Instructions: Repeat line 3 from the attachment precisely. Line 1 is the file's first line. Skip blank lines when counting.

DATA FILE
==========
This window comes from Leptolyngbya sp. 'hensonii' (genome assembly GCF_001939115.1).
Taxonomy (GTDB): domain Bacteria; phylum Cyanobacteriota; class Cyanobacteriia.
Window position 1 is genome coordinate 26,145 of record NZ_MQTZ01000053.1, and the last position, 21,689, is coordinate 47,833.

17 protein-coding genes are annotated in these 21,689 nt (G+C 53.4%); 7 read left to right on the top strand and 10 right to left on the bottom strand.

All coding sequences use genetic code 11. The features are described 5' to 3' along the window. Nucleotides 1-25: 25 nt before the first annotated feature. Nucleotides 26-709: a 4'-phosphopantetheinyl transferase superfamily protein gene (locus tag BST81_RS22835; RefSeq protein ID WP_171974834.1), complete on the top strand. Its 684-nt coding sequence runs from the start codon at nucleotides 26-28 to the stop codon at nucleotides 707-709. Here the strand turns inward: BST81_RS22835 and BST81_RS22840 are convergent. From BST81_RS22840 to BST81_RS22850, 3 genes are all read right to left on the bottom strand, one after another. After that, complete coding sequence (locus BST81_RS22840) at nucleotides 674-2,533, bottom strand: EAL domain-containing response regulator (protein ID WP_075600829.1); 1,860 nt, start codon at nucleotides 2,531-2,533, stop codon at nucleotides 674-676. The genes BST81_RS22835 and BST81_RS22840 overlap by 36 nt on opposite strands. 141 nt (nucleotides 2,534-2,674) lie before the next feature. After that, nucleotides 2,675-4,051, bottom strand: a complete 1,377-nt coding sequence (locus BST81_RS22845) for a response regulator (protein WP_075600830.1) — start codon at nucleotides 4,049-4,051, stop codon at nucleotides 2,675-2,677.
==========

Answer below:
Window position 1 is genome coordinate 26,145 of record NZ_MQTZ01000053.1, and the last position, 21,689, is coordinate 47,833.